Review: The Pirate of Fathoms Deep

cover-pirate of fathoms deep
Title: The Pirate of Fathoms Deep
Author: Megan Derr
Series: Tales of the High Court #2
Genre: M/M Fantasy Romance
Length: Short novel
Available: 13th July


High Commander Lesto Arseni is the most feared man in the Harken Empire. None but the High King dares risk his wrath—and a pirate who once punched him in the middle of the imperial pavilion. A pirate who later snuck away with Lesto to an empty room, touched him in ways far more memorable. And then immediately bolted like a man who’d gotten what he wanted.

Shemal just wants to live a normal life, leave his pirating days behind him and prove that he’s respectable now. The last thing he needs is the two idiots who show up wanting his help with the noble they’ve kidnapped—the very man Shemal had been hoping to prove himself to, the man he hasn’t forgotten since Shemal punched him a year and a half ago.

Source: ARC from Less Than Three Press via NetGalley

I really enjoyed this M/M fantasy romance, with a reformed pirate trying to make himself good enough and the High Commander who is tired of taking responsibility all the time, but isn’t always the best at giving up control. They’re total opposites with regards to life and rank, but they make an excellent team. I really liked both characters and their romance. I haven’t read the first book in the series, but that didn’t stop me from enjoying this.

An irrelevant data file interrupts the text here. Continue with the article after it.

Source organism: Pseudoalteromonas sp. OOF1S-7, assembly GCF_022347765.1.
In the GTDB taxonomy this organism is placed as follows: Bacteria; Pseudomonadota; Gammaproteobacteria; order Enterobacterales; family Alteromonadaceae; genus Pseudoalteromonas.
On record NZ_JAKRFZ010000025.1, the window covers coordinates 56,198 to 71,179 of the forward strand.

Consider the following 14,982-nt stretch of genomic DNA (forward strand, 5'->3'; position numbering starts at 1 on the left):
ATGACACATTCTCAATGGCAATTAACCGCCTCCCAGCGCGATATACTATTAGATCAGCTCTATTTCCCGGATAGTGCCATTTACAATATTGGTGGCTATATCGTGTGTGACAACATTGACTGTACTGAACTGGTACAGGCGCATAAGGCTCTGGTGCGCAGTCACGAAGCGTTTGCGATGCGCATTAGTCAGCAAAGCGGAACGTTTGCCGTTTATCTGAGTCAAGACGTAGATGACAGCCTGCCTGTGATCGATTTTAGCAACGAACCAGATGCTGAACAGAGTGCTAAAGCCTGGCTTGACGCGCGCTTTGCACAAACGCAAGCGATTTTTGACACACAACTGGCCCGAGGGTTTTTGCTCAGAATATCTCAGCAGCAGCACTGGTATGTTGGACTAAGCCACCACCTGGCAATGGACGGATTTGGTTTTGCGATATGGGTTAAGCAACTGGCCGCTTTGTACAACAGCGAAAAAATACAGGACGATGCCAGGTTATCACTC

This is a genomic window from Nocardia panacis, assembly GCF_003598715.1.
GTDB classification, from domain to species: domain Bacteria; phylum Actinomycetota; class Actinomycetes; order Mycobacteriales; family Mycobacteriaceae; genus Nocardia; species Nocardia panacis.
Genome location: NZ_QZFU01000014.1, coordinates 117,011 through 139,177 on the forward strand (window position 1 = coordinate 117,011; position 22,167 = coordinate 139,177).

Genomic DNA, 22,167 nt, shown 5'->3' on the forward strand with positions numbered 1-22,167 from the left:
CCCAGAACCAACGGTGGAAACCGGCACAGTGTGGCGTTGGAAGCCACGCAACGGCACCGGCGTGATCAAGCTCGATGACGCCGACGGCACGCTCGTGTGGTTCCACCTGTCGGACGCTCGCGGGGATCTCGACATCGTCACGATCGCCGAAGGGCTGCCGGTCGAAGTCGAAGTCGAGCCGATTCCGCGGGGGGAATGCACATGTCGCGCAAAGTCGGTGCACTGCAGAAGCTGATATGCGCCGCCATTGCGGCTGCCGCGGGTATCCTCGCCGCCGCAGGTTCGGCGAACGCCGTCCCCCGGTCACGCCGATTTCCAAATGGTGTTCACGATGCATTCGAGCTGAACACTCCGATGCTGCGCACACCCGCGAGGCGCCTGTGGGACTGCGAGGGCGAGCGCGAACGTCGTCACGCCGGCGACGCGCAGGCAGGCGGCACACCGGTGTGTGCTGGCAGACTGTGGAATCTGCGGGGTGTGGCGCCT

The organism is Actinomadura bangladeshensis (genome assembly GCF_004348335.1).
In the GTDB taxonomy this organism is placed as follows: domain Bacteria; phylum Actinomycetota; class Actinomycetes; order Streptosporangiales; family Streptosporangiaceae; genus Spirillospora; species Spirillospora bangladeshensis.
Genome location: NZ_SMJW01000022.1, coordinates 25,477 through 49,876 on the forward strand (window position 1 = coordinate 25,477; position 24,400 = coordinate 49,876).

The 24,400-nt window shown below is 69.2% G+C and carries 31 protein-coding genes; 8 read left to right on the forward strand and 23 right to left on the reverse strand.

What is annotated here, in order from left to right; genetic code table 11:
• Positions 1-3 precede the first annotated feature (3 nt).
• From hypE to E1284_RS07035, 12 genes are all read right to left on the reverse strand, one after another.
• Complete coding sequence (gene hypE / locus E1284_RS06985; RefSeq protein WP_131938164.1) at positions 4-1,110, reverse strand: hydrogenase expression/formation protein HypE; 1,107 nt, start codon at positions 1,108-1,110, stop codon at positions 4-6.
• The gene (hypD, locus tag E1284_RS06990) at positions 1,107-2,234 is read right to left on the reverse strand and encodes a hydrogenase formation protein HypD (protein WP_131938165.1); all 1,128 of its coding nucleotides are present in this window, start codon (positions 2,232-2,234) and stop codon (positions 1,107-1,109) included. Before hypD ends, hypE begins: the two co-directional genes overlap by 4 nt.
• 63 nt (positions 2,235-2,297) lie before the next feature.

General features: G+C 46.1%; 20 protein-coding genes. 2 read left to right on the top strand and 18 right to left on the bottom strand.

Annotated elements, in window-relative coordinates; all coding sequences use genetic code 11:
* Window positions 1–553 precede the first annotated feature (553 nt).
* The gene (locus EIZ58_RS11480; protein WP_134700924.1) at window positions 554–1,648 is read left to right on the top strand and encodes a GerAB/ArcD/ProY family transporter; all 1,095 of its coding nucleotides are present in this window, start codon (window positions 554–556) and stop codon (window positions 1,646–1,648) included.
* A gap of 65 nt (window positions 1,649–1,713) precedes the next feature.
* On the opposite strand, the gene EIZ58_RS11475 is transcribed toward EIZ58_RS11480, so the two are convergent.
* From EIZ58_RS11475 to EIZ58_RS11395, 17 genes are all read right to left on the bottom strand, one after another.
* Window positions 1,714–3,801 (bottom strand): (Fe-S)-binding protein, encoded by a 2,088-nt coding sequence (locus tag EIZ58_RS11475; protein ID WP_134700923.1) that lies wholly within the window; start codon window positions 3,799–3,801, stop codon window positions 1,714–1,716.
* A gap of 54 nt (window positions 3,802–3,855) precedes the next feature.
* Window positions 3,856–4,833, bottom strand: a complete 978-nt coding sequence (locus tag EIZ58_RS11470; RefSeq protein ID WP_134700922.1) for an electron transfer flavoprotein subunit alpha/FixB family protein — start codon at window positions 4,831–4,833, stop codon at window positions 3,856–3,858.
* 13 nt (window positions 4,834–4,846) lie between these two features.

Although, possibly reading the first book might put the first encounter between these two in a better light. Not only did Shemal punch Lesto in their first meeting, but Lesto later dragged Shemal into a side room for a tryst. Which would have been fine, except Shemal was in chains at the time, awaiting trial, and since Lesto was in a position of power over him… not the most comfortable of situations. Even though Shemal remembers it in a completely positive way, it’s still rather a grey area for me.

But that happened before this book. In this book all things are free and equal and consent is freely and enthusiastically given, so that’s all good. I really liked the world-building and the cultural differences scattered through the book, although the plot is kind of light. Connections are formed in highly convenient ways, danger comes and goes, the focus has a tendency to wander off and become all about the romance one moment, then switch to become all about the mystery. I didn’t mind, because this made for an easy, enjoyable read, but if you’re not a fan of light fantasy, take note. There’s also quite a bit of swearing and a significant amount of sex. Which may or may not be an issue for you.

Personally, I found this fun and enjoyable throughout, an excellent tonic for when the world just gets too much and you want to escape into a read where things happen, but better things are coming and it leaves you feeling good at the end.

I particularly love the Arseni family motto and pretty much everything to do with Fathoms Deep. I liked the High Court and the friendships and family bonds that Lesto has in abundance. Poor Shemal, it’s completely not what he’s used to, but I liked reading about him navigating new and difficult waters. I’ll definitely be keeping an eye out for the next book, and in the meantime I shall have to track down The High King’s Golden Tongue and catch up on everything I’ve missed.

The Pirate of Fathoms Deep is out July 13th!
Visit Megan Derr for more details.


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